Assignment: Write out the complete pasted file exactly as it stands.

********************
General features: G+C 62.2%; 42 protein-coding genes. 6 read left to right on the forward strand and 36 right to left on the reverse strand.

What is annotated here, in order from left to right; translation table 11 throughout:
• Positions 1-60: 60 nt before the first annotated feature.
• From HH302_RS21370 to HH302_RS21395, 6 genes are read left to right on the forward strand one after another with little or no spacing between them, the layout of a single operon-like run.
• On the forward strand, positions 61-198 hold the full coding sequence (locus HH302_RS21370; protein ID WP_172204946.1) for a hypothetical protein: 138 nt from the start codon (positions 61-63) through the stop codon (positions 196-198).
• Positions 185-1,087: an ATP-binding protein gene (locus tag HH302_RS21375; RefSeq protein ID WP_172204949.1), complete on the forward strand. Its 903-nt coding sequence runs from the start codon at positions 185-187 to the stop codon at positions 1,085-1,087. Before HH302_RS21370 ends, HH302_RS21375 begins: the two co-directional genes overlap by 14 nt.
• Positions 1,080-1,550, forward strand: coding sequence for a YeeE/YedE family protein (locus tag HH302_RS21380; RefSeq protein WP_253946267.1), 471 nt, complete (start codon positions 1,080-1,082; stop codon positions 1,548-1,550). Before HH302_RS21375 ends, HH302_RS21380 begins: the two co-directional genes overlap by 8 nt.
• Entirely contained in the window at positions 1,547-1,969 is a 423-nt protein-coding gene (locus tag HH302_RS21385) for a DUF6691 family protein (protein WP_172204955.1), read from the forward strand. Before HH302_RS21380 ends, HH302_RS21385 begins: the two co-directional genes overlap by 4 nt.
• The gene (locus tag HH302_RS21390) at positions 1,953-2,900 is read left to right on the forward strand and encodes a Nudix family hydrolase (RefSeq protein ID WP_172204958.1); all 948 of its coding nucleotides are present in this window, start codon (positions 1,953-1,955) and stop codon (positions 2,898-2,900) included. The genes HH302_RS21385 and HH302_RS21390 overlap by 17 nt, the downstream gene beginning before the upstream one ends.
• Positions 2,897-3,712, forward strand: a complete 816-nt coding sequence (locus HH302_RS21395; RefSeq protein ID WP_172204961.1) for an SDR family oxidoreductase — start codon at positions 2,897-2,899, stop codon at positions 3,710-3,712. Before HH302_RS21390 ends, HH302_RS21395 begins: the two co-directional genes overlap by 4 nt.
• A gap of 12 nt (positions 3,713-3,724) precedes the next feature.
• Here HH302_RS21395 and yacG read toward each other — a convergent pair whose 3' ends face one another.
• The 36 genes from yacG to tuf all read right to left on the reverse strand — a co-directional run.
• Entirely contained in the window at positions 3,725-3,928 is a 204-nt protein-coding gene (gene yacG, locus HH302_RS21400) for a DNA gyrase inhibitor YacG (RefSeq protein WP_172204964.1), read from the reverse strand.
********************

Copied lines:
General features: G+C 62.2%; 42 protein-coding genes. 6 read left to right on the forward strand and 36 right to left on the reverse strand.

What is annotated here, in order from left to right; translation table 11 throughout:
• Positions 1-60: 60 nt before the first annotated feature.
• From HH302_RS21370 to HH302_RS21395, 6 genes are read left to right on the forward strand one after another with little or no spacing between them, the layout of a single operon-like run.
• On the forward strand, positions 61-198 hold the full coding sequence (locus HH302_RS21370; protein ID WP_172204946.1) for a hypothetical protein: 138 nt from the start codon (positions 61-63) through the stop codon (positions 196-198).
• Positions 185-1,087: an ATP-binding protein gene (locus tag HH302_RS21375; RefSeq protein ID WP_172204949.1), complete on the forward strand. Its 903-nt coding sequence runs from the start codon at positions 185-187 to the stop codon at positions 1,085-1,087. Before HH302_RS21370 ends, HH302_RS21375 begins: the two co-directional genes overlap by 14 nt.
• Positions 1,080-1,550, forward strand: coding sequence for a YeeE/YedE family protein (locus tag HH302_RS21380; RefSeq protein WP_253946267.1), 471 nt, complete (start codon positions 1,080-1,082; stop codon positions 1,548-1,550). Before HH302_RS21375 ends, HH302_RS21380 begins: the two co-directional genes overlap by 8 nt.
• Entirely contained in the window at positions 1,547-1,969 is a 423-nt protein-coding gene (locus tag HH302_RS21385) for a DUF6691 family protein (protein WP_172204955.1), read from the forward strand. Before HH302_RS21380 ends, HH302_RS21385 begins: the two co-directional genes overlap by 4 nt.
• The gene (locus tag HH302_RS21390) at positions 1,953-2,900 is read left to right on the forward strand and encodes a Nudix family hydrolase (RefSeq protein ID WP_172204958.1); all 948 of its coding nucleotides are present in this window, start codon (positions 1,953-1,955) and stop codon (positions 2,898-2,900) included. The genes HH302_RS21385 and HH302_RS21390 overlap by 17 nt, the downstream gene beginning before the upstream one ends.
• Positions 2,897-3,712, forward strand: a complete 816-nt coding sequence (locus HH302_RS21395; RefSeq protein ID WP_172204961.1) for an SDR family oxidoreductase — start codon at positions 2,897-2,899, stop codon at positions 3,710-3,712. Before HH302_RS21390 ends, HH302_RS21395 begins: the two co-directional genes overlap by 4 nt.
• A gap of 12 nt (positions 3,713-3,724) precedes the next feature.
• Here HH302_RS21395 and yacG read toward each other — a convergent pair whose 3' ends face one another.
• The 36 genes from yacG to tuf all read right to left on the reverse strand — a co-directional run.
• Entirely contained in the window at positions 3,725-3,928 is a 204-nt protein-coding gene (gene yacG, locus HH302_RS21400) for a DNA gyrase inhibitor YacG (RefSeq protein WP_172204964.1), read from the reverse strand.